Childhood Abuse and Bpd Essay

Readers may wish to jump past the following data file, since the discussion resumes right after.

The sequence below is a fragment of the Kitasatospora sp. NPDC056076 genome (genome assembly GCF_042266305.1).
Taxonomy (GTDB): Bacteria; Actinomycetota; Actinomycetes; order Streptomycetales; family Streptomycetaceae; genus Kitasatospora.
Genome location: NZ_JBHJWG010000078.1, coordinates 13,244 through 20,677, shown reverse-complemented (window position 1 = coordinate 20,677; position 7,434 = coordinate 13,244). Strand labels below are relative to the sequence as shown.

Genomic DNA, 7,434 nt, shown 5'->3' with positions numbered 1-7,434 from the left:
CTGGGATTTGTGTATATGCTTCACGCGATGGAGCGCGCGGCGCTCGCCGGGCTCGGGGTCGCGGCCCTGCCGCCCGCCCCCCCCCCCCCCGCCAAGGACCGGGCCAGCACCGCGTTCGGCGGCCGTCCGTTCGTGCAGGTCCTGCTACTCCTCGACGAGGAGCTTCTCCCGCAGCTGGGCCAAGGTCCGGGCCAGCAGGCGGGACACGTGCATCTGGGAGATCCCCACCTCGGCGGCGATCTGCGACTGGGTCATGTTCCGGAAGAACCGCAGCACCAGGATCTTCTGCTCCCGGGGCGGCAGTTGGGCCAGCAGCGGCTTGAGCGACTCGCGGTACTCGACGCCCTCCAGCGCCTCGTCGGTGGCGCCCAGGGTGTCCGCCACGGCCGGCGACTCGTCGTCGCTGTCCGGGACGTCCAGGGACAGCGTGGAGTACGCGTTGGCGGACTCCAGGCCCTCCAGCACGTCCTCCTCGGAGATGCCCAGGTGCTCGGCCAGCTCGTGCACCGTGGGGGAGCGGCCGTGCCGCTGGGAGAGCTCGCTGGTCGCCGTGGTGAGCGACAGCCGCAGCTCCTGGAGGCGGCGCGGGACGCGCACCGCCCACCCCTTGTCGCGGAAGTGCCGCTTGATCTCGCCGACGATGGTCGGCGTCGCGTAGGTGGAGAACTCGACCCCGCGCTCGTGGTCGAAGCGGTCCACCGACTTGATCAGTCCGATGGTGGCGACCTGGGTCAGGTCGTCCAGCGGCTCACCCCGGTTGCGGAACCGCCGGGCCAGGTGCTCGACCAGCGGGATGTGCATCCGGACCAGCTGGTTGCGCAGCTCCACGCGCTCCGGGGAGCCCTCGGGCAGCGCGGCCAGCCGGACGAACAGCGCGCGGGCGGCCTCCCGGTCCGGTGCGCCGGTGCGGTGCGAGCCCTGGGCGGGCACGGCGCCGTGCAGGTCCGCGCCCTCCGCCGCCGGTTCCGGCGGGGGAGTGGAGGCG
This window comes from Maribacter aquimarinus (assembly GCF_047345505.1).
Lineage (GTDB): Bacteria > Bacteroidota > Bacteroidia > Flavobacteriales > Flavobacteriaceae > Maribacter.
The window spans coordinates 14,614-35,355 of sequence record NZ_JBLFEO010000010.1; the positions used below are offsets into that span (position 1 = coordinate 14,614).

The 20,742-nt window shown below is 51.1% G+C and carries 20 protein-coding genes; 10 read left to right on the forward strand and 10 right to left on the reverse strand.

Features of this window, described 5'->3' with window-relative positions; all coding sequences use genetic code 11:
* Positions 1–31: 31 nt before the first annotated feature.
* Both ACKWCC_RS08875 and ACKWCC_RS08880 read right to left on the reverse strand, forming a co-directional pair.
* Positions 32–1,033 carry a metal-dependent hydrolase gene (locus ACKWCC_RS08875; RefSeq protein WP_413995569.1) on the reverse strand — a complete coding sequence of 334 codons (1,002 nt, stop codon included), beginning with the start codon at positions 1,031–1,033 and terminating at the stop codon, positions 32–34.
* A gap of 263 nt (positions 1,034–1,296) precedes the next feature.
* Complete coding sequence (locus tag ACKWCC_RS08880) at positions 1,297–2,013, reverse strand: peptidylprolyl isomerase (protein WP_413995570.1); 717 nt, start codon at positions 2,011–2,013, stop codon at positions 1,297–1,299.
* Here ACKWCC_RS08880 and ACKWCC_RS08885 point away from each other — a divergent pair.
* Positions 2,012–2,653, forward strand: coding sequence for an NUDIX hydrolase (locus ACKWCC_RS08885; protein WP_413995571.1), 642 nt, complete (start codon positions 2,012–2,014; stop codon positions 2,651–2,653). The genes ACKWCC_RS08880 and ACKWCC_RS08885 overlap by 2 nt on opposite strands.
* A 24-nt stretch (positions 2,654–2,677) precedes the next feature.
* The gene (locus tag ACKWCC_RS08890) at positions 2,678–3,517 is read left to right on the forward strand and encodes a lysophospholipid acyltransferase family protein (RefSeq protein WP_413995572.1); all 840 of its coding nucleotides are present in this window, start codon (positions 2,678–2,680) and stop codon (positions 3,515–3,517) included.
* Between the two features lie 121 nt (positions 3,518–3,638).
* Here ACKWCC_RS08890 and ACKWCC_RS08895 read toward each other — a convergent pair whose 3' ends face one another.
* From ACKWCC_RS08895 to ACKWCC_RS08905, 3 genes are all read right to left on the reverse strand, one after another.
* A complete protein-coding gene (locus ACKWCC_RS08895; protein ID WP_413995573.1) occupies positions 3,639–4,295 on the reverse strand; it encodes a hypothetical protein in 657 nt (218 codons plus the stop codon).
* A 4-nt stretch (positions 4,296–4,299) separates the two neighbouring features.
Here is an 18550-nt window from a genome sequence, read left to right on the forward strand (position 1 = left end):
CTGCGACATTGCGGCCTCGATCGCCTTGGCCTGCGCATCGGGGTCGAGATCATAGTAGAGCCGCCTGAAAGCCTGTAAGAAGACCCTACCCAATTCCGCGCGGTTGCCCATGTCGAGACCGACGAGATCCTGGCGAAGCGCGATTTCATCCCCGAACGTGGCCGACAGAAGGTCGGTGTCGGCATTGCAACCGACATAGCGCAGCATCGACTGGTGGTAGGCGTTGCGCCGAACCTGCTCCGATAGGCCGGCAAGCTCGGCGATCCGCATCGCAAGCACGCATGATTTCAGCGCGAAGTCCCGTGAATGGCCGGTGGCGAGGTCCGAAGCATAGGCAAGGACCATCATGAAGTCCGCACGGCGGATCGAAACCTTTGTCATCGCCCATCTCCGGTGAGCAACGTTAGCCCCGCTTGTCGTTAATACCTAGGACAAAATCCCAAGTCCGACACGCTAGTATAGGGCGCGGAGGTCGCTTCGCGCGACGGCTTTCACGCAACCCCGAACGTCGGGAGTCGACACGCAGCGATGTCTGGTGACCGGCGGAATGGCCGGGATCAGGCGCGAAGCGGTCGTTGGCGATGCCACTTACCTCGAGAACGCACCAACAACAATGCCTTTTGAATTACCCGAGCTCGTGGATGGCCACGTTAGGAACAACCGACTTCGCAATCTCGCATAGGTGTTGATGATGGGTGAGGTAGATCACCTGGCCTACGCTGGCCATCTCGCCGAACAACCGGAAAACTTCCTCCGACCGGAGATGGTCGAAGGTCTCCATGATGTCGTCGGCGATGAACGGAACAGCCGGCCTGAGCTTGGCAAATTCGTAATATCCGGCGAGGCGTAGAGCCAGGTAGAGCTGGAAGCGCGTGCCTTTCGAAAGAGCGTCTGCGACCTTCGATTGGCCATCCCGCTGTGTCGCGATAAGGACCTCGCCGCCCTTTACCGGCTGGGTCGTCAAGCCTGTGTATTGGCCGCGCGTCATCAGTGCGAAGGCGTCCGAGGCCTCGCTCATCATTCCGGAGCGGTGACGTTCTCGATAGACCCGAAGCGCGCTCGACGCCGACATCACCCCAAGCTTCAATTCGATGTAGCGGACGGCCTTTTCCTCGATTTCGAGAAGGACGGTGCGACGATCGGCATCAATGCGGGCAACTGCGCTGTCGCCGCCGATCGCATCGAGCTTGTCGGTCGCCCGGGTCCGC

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Running Head: CHILDHOOD ABUSE AND BORDERLINE PERSONALITY DISORDER Childhood Abuse and Borderline Personality Disorder Grand Canyon University Experimental Psychology - PSY 452 Childhood Abuse and Borderline Personality Disorder There have been numerous studies conducted to establish the relationship between childhood sexual and physical abuse with borderline personality disorder (BPD). “Experiences in early childhood are viewed as important in contributing to borderline pathology” (Ogata, Silk, Goodrich, Lohr, Westen, & Hill, 1990, p. 1008). Despite the different definitions prior research studies have used describing sexual and physical abuse, all studies are consistent in finding a high frequency of reported childhood sexual abuse in patients with borderline personality disorder (Silk, Lee, Hill & Lohr, 1995, p. 1059). Furthermore, “the majority of sexual abuse reported by patients with borderline personality disorder [is] not a single, nonpenetrating event with a stranger” (Silk et al., 1995, p. 1059). It is estimated that 57% of individuals seeking inpatient treatment and 33% of individuals in non-clinical populations are the victims of some form of childhood sexual abuse or physical abuse (Ogata et al., 1990, p. 1008). The goal of this present research is to explore the frequency and severity of childhood sexual abuse in patients diagnosed with borderline personality disorder. Based upon the review of literature, I hypothesize that a large percentage of individuals with borderline personality disorder was severely sexually abused as a child. The following experiment is an attempt to understand the relationship between the nature and severity of sexual abuse and borderline personality disorder symptoms (Silk et al., 1995). Method Participants Potential subjects were individuals who met at least two DSM-III-R criteria for borderline personality
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